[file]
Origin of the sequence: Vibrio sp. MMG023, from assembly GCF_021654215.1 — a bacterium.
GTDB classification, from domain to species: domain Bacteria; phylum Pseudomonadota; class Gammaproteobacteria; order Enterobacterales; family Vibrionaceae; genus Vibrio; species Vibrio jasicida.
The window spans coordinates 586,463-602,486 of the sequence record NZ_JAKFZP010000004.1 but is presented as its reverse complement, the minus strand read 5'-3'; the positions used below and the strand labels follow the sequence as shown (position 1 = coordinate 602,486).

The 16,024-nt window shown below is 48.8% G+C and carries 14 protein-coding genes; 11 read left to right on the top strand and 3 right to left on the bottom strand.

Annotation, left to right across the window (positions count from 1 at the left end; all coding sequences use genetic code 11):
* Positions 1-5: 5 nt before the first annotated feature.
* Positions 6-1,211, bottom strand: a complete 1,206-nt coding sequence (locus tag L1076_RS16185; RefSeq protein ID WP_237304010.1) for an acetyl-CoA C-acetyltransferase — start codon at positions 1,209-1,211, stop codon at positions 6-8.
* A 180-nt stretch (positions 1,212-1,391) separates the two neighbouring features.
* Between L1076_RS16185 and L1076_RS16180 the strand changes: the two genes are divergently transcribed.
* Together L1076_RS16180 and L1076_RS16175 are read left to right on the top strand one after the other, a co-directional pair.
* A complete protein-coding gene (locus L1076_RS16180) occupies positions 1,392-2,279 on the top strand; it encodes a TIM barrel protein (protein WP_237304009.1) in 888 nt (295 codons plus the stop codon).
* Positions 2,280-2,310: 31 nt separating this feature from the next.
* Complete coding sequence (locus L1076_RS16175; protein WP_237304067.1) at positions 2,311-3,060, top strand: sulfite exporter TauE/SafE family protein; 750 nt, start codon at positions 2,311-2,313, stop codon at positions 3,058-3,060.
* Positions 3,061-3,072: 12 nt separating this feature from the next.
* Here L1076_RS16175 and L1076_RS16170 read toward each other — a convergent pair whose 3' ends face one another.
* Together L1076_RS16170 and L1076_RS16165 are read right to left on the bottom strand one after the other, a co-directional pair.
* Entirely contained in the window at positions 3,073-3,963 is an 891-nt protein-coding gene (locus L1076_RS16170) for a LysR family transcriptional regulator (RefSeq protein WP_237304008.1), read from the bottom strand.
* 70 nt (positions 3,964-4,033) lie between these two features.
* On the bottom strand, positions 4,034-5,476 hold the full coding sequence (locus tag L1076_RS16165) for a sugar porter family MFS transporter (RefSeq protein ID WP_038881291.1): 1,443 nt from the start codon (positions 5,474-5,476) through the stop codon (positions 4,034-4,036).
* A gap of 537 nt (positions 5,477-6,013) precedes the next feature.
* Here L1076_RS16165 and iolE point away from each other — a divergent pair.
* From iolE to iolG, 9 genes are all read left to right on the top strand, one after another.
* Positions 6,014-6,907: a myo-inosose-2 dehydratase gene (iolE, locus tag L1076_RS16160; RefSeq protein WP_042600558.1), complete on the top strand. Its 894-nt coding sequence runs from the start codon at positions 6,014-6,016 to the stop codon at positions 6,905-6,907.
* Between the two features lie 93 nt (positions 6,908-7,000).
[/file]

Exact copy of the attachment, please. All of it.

Origin of the sequence: Vibrio sp. MMG023, from assembly GCF_021654215.1 — a bacterium.
GTDB classification, from domain to species: domain Bacteria; phylum Pseudomonadota; class Gammaproteobacteria; order Enterobacterales; family Vibrionaceae; genus Vibrio; species Vibrio jasicida.
The window spans coordinates 586,463-602,486 of the sequence record NZ_JAKFZP010000004.1 but is presented as its reverse complement, the minus strand read 5'-3'; the positions used below and the strand labels follow the sequence as shown (position 1 = coordinate 602,486).

The 16,024-nt window shown below is 48.8% G+C and carries 14 protein-coding genes; 11 read left to right on the top strand and 3 right to left on the bottom strand.

Annotation, left to right across the window (positions count from 1 at the left end; all coding sequences use genetic code 11):
* Positions 1-5: 5 nt before the first annotated feature.
* Positions 6-1,211, bottom strand: a complete 1,206-nt coding sequence (locus tag L1076_RS16185; RefSeq protein ID WP_237304010.1) for an acetyl-CoA C-acetyltransferase — start codon at positions 1,209-1,211, stop codon at positions 6-8.
* A 180-nt stretch (positions 1,212-1,391) separates the two neighbouring features.
* Between L1076_RS16185 and L1076_RS16180 the strand changes: the two genes are divergently transcribed.
* Together L1076_RS16180 and L1076_RS16175 are read left to right on the top strand one after the other, a co-directional pair.
* A complete protein-coding gene (locus L1076_RS16180) occupies positions 1,392-2,279 on the top strand; it encodes a TIM barrel protein (protein WP_237304009.1) in 888 nt (295 codons plus the stop codon).
* Positions 2,280-2,310: 31 nt separating this feature from the next.
* Complete coding sequence (locus L1076_RS16175; protein WP_237304067.1) at positions 2,311-3,060, top strand: sulfite exporter TauE/SafE family protein; 750 nt, start codon at positions 2,311-2,313, stop codon at positions 3,058-3,060.
* Positions 3,061-3,072: 12 nt separating this feature from the next.
* Here L1076_RS16175 and L1076_RS16170 read toward each other — a convergent pair whose 3' ends face one another.
* Together L1076_RS16170 and L1076_RS16165 are read right to left on the bottom strand one after the other, a co-directional pair.
* Entirely contained in the window at positions 3,073-3,963 is an 891-nt protein-coding gene (locus L1076_RS16170) for a LysR family transcriptional regulator (RefSeq protein WP_237304008.1), read from the bottom strand.
* 70 nt (positions 3,964-4,033) lie between these two features.
* On the bottom strand, positions 4,034-5,476 hold the full coding sequence (locus tag L1076_RS16165) for a sugar porter family MFS transporter (RefSeq protein ID WP_038881291.1): 1,443 nt from the start codon (positions 5,474-5,476) through the stop codon (positions 4,034-4,036).
* A gap of 537 nt (positions 5,477-6,013) precedes the next feature.
* Here L1076_RS16165 and iolE point away from each other — a divergent pair.
* From iolE to iolG, 9 genes are all read left to right on the top strand, one after another.
* Positions 6,014-6,907: a myo-inosose-2 dehydratase gene (iolE, locus tag L1076_RS16160; RefSeq protein WP_042600558.1), complete on the top strand. Its 894-nt coding sequence runs from the start codon at positions 6,014-6,016 to the stop codon at positions 6,905-6,907.
* Between the two features lie 93 nt (positions 6,908-7,000).